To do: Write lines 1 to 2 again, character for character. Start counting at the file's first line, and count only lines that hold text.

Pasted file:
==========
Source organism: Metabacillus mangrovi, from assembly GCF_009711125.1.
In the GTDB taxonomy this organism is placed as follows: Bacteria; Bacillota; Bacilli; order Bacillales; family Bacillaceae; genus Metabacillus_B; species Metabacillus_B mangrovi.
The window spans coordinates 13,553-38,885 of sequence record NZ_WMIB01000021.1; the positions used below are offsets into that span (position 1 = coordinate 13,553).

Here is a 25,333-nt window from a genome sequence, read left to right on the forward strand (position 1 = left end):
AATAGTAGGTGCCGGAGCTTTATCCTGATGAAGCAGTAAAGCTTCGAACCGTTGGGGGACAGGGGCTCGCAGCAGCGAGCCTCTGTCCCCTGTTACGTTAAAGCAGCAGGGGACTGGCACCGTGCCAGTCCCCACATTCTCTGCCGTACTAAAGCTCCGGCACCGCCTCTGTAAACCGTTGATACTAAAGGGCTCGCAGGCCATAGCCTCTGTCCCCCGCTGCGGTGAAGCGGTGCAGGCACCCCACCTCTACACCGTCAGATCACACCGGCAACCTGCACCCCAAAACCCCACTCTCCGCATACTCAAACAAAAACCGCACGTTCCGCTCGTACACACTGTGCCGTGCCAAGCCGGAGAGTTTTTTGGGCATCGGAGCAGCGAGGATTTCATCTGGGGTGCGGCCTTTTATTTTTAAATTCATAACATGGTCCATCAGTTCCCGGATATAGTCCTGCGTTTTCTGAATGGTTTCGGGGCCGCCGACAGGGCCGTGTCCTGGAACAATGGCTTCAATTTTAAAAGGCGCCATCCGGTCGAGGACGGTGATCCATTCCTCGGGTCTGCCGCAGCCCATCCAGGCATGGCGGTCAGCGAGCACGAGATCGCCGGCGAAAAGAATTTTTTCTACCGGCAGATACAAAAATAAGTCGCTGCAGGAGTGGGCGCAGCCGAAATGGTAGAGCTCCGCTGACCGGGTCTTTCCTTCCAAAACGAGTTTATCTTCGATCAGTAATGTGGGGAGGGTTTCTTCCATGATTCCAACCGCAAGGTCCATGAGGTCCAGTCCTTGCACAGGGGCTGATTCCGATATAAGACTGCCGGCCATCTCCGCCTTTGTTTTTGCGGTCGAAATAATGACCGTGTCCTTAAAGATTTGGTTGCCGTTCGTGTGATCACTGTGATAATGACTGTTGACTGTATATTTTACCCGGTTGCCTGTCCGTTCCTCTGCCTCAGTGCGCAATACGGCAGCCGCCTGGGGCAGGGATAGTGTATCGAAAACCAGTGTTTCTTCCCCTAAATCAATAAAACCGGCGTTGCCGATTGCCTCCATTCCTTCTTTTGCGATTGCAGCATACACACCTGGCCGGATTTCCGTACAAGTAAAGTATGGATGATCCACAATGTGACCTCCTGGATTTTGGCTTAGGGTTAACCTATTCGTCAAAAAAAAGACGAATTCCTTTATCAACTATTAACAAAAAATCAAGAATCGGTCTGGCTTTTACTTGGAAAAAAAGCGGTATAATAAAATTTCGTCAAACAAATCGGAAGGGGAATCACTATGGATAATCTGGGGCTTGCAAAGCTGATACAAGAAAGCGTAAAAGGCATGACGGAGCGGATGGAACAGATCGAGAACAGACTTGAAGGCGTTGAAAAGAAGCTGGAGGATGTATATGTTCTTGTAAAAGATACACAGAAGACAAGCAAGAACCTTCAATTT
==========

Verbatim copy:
Source organism: Metabacillus mangrovi, from assembly GCF_009711125.1.
In the GTDB taxonomy this organism is placed as follows: Bacteria; Bacillota; Bacilli; order Bacillales; family Bacillaceae; genus Metabacillus_B; species Metabacillus_B mangrovi.